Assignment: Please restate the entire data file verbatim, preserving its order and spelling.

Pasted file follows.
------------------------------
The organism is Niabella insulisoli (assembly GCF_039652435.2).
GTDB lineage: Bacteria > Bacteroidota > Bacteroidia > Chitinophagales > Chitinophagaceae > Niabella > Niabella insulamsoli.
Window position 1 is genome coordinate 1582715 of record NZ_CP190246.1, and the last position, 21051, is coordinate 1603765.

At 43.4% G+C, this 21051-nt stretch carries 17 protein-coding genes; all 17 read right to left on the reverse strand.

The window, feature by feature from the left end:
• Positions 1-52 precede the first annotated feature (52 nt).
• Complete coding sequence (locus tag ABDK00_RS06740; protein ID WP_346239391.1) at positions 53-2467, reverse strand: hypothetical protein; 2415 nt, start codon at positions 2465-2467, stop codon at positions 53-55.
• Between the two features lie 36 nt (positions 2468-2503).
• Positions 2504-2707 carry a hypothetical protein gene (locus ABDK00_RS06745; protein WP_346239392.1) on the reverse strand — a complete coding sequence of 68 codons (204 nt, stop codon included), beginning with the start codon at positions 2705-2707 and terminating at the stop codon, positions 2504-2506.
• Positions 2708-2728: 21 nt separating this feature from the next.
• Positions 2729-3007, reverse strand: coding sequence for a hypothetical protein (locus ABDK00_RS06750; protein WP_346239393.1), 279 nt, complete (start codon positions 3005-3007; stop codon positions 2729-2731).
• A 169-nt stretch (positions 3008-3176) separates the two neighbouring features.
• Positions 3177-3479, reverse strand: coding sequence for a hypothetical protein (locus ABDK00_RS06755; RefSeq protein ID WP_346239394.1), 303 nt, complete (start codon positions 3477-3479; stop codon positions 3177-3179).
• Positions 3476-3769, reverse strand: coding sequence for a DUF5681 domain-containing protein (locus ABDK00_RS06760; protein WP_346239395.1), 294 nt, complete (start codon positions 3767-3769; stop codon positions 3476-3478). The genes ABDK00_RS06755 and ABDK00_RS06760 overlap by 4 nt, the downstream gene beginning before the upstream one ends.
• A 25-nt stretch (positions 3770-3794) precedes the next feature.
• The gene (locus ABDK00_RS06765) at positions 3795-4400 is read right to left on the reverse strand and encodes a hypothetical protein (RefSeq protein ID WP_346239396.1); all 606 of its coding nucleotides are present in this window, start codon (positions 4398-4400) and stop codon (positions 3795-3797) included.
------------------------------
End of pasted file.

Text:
The organism is Niabella insulisoli (assembly GCF_039652435.2).
GTDB lineage: Bacteria > Bacteroidota > Bacteroidia > Chitinophagales > Chitinophagaceae > Niabella > Niabella insulamsoli.
Window position 1 is genome coordinate 1582715 of record NZ_CP190246.1, and the last position, 21051, is coordinate 1603765.

At 43.4% G+C, this 21051-nt stretch carries 17 protein-coding genes; all 17 read right to left on the reverse strand.

The window, feature by feature from the left end:
• Positions 1-52 precede the first annotated feature (52 nt).
• Complete coding sequence (locus tag ABDK00_RS06740; protein ID WP_346239391.1) at positions 53-2467, reverse strand: hypothetical protein; 2415 nt, start codon at positions 2465-2467, stop codon at positions 53-55.
• Between the two features lie 36 nt (positions 2468-2503).
• Positions 2504-2707 carry a hypothetical protein gene (locus ABDK00_RS06745; protein WP_346239392.1) on the reverse strand — a complete coding sequence of 68 codons (204 nt, stop codon included), beginning with the start codon at positions 2705-2707 and terminating at the stop codon, positions 2504-2506.
• Positions 2708-2728: 21 nt separating this feature from the next.
• Positions 2729-3007, reverse strand: coding sequence for a hypothetical protein (locus ABDK00_RS06750; protein WP_346239393.1), 279 nt, complete (start codon positions 3005-3007; stop codon positions 2729-2731).
• A 169-nt stretch (positions 3008-3176) separates the two neighbouring features.
• Positions 3177-3479, reverse strand: coding sequence for a hypothetical protein (locus ABDK00_RS06755; RefSeq protein ID WP_346239394.1), 303 nt, complete (start codon positions 3477-3479; stop codon positions 3177-3179).
• Positions 3476-3769, reverse strand: coding sequence for a DUF5681 domain-containing protein (locus ABDK00_RS06760; protein WP_346239395.1), 294 nt, complete (start codon positions 3767-3769; stop codon positions 3476-3478). The genes ABDK00_RS06755 and ABDK00_RS06760 overlap by 4 nt, the downstream gene beginning before the upstream one ends.
• A 25-nt stretch (positions 3770-3794) precedes the next feature.
• The gene (locus ABDK00_RS06765) at positions 3795-4400 is read right to left on the reverse strand and encodes a hypothetical protein (RefSeq protein ID WP_346239396.1); all 606 of its coding nucleotides are present in this window, start codon (positions 4398-4400) and stop codon (positions 3795-3797) included.